*NEW DELHI - *The Indian Air Force may press charges against officers found guilty of lapses that led to the downing of an Mi-17 helicopter on February 27, apparently by friendly fire.
Six IAF personnel and a civilian were killed when the helicopter disintegrated and crashed in Budgam on the day that Indian and Pakistani jets squared off along the Line of Control following the IAF airstrike on Balakot, Pakistan.
The chopper is believed to have been taken down by an Israeli-origin air defence system fired in error on the Indian side, The Wire has reported.
Though the court of inquiry (CoI) has yet to submit its final report, the findings reveal several lapses which led to the catastrophe.
An earlier report by defence analyst Ajai Shukla link said that the CoI had “conclusively determined” that the Mi-17 V5 helicopter was brought down by friendly fire. Shukla said the IAF has been asked to “hold” the findings until after elections.
On Tuesday, two days after the final phase of voting, two national newspapers reported that the IAF is considering charging officers with culpable homicide not amounting to murder.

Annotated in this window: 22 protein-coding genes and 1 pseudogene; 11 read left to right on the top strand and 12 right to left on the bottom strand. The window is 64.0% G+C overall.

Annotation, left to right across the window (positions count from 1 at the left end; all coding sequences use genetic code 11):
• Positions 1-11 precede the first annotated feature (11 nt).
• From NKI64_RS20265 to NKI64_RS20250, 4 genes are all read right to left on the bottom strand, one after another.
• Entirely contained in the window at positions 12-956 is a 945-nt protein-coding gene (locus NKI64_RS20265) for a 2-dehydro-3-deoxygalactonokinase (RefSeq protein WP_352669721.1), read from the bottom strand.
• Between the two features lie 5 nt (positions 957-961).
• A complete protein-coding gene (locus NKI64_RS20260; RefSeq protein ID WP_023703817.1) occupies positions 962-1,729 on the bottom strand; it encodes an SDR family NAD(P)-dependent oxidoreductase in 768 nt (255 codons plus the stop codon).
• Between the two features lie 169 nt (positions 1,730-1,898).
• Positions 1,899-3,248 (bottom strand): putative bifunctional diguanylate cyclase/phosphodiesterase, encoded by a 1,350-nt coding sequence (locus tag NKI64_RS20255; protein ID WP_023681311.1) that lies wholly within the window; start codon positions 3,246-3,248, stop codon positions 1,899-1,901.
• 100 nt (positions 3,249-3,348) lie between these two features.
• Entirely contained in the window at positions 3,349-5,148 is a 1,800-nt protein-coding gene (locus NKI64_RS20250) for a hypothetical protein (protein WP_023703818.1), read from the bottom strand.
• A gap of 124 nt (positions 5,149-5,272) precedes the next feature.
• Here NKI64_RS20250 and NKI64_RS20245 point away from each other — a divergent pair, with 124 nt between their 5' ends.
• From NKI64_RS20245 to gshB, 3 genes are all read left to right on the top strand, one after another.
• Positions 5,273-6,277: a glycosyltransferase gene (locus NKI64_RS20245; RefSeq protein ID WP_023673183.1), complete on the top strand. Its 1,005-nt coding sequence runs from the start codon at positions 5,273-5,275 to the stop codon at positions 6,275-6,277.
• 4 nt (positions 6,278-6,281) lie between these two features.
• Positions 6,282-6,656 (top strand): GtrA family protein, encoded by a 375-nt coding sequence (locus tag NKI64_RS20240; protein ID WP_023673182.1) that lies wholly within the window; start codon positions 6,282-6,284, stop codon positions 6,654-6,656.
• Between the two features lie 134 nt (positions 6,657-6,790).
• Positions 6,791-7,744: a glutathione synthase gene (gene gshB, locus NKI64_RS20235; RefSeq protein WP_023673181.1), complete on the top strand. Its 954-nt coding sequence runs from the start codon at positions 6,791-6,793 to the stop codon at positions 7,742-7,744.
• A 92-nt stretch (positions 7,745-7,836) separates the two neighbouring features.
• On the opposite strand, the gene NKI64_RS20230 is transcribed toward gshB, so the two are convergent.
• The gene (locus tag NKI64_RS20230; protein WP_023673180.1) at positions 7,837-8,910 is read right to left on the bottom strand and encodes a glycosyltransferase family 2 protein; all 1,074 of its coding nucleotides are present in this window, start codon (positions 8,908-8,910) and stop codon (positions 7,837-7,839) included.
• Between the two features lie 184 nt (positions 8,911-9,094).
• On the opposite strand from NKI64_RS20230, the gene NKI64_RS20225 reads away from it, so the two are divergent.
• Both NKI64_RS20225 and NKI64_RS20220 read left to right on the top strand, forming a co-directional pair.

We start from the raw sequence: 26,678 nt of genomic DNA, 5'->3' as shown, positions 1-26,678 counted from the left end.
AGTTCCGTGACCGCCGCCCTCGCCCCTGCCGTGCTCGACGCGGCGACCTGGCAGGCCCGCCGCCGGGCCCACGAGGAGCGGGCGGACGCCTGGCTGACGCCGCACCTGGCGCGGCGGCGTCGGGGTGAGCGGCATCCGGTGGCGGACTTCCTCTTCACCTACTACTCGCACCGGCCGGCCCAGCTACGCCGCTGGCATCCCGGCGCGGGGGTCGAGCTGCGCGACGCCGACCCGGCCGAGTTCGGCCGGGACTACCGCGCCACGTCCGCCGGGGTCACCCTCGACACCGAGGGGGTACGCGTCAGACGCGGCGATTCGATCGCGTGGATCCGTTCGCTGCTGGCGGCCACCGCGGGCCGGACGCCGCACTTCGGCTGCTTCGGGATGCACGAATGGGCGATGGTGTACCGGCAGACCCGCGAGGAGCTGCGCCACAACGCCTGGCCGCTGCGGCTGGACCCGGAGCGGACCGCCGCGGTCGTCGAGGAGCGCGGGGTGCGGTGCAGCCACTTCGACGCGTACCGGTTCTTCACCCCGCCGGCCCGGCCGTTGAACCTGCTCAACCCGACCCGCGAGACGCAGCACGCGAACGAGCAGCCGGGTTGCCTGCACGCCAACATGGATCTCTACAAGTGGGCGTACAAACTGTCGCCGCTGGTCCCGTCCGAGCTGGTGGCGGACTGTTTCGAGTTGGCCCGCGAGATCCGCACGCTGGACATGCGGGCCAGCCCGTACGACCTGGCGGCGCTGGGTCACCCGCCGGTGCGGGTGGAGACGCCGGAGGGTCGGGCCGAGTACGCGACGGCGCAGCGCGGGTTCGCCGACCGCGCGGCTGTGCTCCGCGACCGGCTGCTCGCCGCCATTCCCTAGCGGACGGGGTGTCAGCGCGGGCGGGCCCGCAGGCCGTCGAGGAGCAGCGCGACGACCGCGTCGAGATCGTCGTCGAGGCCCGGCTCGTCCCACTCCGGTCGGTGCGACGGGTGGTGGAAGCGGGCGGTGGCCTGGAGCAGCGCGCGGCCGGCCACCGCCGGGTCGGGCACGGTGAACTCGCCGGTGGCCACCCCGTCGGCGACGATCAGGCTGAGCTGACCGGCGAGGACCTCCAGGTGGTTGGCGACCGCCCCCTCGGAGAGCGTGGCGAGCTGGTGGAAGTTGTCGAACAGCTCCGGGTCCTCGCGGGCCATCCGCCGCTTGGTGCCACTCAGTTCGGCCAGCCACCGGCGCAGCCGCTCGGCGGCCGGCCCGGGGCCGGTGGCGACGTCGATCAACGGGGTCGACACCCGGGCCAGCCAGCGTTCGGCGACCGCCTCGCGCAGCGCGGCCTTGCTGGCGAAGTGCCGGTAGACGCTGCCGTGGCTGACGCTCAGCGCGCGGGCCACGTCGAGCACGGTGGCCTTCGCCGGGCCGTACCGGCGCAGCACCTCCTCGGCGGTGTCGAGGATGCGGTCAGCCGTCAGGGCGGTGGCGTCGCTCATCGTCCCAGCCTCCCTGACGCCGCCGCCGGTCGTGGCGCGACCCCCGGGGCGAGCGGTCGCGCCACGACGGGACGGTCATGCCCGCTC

According to the *Hindustan Times* link, the senior-most officer of the Srinagar air force base has been removed for related reasons. The Air Officer Commanding (AOC) Srinagar Air Base was removed as the incident occurred on his watch.
Other lapses, the *HT* report says, include air traffic control asking the chopper to return to base while Indian and Pakistani jets were engaged. “Ideally, the helicopter should have been sent away to a safer zone instead of being called back to the base,” a senior defence ministry official told the paper.
The officer who was Terminal Weapons Director (TWD) is also under scrutiny, an *Economic Times* report link said, as the person who cleared the missile’s launch. The CoI is determining whether the TWD was present at the control room when the command to fire the missile was issued, or if he relayed it over a hand-held transmitter.
The report adds that the helicopter was not marked a “red target” by the IAF’s Integrated Air Command and Control System (IACCS) at Barnala, Punjab. The IACCS monitors incoming aircraft from Pakistan. “A Spyder [air defence system] unit reported a lock-on and the order to fire was issued, possibly under the impression that the target was an incoming unmanned aerial vehicle,” an unidentified officer told *ET*.
Both newspapers reported that the proceedings could take months, even a year, to complete because the investigating team needs to meticulously collect data and evidence, in view of the serious charges that could be initiated against culpable officers.